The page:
Register of the Herbert Romerstein collection
Finding aid prepared by Hoover Institution Archives Staff.
Hoover Institution Archives© 2012, revised 2014
434 Galvez Mall
Stanford, CA, 94305-6010
Title: Herbert Romerstein collection
Date (inclusive): 1883-2009
Collection Number: 2012C51
Creator: Romerstein, Herbert
Contributing Institution: Hoover Institution Archives
Language of Material: English
Physical Description: 498 manuscript boxes, 22 oversize boxes (216.8 linear feet)
Abstract: Pamphlets, leaflets, serial issues, studies, and synopses of intelligence documents, relating to the Communist International, communist subversion in the United States, Soviet espionage and covert operations, and propaganda and psychological warfare, especially during World War II.
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[Identification of item], Herbert Romerstein collection, [Box number], Hoover Institution Archives.
Acquired by the Hoover Institution Archives in 2012, with subsequent increments following.
Materials may have been added to the collection since this finding aid was prepared. To determine if this has occurred, find the collection in Stanford University's online catalog at http://searchworks.stanford.edu/ . Materials have been added to the collection if the number of boxes listed in the online catalog is larger than the number of boxes listed in this finding aid.
As of 2012, Herbert Romerstein, most recently a professor at the postgraduate Institute of World Politics in Washington, DC, specialized in espionage, Soviet political warfare, international terrorism, and internal security. He authored such books as Stalin's Secret Agents: The Subversion of Roosevelt's Government (2012), The Venona Secrets: Exposing Soviet Espionage and American Traitors (2000), and Heroic Victims: Stalin's Foreign Legion in the Spanish Civil War (1994).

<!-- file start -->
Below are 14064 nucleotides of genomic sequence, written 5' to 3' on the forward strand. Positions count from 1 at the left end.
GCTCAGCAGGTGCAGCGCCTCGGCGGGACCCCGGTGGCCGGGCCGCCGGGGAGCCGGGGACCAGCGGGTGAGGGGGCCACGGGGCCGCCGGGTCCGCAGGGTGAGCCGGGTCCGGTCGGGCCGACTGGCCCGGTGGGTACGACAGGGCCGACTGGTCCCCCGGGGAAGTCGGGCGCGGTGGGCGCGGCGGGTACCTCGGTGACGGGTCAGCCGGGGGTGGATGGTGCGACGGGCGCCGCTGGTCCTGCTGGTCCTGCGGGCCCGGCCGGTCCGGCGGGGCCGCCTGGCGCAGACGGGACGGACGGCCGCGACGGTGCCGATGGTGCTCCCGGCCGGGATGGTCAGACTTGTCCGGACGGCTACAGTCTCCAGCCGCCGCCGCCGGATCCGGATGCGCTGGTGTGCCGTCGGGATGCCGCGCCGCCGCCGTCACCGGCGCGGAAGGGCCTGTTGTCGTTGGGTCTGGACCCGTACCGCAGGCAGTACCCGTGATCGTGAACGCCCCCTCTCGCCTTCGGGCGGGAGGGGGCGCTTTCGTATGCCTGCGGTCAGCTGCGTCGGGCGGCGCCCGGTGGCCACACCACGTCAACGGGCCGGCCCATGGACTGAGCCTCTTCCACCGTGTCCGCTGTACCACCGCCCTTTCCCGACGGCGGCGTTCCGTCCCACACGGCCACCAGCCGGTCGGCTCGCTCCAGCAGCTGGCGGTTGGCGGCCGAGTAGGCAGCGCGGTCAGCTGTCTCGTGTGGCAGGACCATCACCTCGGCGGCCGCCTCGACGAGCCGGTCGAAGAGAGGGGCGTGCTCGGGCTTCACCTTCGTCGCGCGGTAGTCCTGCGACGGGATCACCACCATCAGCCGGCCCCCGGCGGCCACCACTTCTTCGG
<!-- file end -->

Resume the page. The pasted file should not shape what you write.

Romerstein was born in Brooklyn, New York, in 1931. In high school he joined the Communist Youth League and soon after became a card-carrying member of the Communist Party USA, where, as he has often said, he "learned to read communist." His infatuation with communism, however, was short-lived. When the Korean War began, he had to decide which side he supported; he decided to support freedom. Following his military service, he became a research analyst and investigator for American Business Consultants, who published the anti-Communist newsletter "Counterattack," and for Bookmailer, a small publishing house that published his first book, Communism and Your Child in 1962. He testified before the Senate Sub-Committee on Internal Security on Communist Infiltration of Youth Organizations in 1951 and before the Subversive Activities Control Board. He attended the Vienna Youth Festival in 1959 and the Helsinki Youth Festival in 1962, all sponsored by the Communist front groups World Federation of Democratic Youth and International Union of Students.